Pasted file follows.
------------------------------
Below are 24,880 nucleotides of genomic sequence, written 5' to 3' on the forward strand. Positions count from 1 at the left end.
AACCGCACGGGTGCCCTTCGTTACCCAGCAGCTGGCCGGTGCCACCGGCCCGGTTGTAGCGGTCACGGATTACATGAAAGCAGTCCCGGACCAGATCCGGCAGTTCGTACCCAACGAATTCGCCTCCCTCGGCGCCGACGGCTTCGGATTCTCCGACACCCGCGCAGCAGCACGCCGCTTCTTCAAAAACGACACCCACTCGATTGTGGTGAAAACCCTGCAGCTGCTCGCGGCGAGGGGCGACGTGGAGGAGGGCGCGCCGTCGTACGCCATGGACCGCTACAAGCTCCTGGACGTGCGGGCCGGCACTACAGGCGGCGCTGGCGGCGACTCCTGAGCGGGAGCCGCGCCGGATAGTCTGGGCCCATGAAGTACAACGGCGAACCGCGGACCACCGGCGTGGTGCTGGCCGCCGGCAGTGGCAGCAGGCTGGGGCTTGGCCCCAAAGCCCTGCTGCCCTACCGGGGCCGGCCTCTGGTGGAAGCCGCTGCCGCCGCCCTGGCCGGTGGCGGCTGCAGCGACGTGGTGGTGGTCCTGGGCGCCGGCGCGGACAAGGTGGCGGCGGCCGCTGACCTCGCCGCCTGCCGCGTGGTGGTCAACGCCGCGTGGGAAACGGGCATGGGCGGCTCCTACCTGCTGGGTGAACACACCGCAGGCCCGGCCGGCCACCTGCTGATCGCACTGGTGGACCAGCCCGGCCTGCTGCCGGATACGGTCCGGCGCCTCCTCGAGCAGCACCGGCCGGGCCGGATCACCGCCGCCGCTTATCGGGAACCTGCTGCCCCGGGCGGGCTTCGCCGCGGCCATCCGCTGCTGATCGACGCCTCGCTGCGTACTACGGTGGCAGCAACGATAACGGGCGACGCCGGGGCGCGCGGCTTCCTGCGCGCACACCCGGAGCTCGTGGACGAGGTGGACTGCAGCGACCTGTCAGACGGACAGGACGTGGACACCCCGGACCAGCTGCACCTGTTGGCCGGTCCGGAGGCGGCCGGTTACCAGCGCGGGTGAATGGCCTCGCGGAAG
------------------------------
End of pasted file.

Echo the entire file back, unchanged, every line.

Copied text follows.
Below are 24,880 nucleotides of genomic sequence, written 5' to 3' on the forward strand. Positions count from 1 at the left end.
AACCGCACGGGTGCCCTTCGTTACCCAGCAGCTGGCCGGTGCCACCGGCCCGGTTGTAGCGGTCACGGATTACATGAAAGCAGTCCCGGACCAGATCCGGCAGTTCGTACCCAACGAATTCGCCTCCCTCGGCGCCGACGGCTTCGGATTCTCCGACACCCGCGCAGCAGCACGCCGCTTCTTCAAAAACGACACCCACTCGATTGTGGTGAAAACCCTGCAGCTGCTCGCGGCGAGGGGCGACGTGGAGGAGGGCGCGCCGTCGTACGCCATGGACCGCTACAAGCTCCTGGACGTGCGGGCCGGCACTACAGGCGGCGCTGGCGGCGACTCCTGAGCGGGAGCCGCGCCGGATAGTCTGGGCCCATGAAGTACAACGGCGAACCGCGGACCACCGGCGTGGTGCTGGCCGCCGGCAGTGGCAGCAGGCTGGGGCTTGGCCCCAAAGCCCTGCTGCCCTACCGGGGCCGGCCTCTGGTGGAAGCCGCTGCCGCCGCCCTGGCCGGTGGCGGCTGCAGCGACGTGGTGGTGGTCCTGGGCGCCGGCGCGGACAAGGTGGCGGCGGCCGCTGACCTCGCCGCCTGCCGCGTGGTGGTCAACGCCGCGTGGGAAACGGGCATGGGCGGCTCCTACCTGCTGGGTGAACACACCGCAGGCCCGGCCGGCCACCTGCTGATCGCACTGGTGGACCAGCCCGGCCTGCTGCCGGATACGGTCCGGCGCCTCCTCGAGCAGCACCGGCCGGGCCGGATCACCGCCGCCGCTTATCGGGAACCTGCTGCCCCGGGCGGGCTTCGCCGCGGCCATCCGCTGCTGATCGACGCCTCGCTGCGTACTACGGTGGCAGCAACGATAACGGGCGACGCCGGGGCGCGCGGCTTCCTGCGCGCACACCCGGAGCTCGTGGACGAGGTGGACTGCAGCGACCTGTCAGACGGACAGGACGTGGACACCCCGGACCAGCTGCACCTGTTGGCCGGTCCGGAGGCGGCCGGTTACCAGCGCGGGTGAATGGCCTCGCGGAAG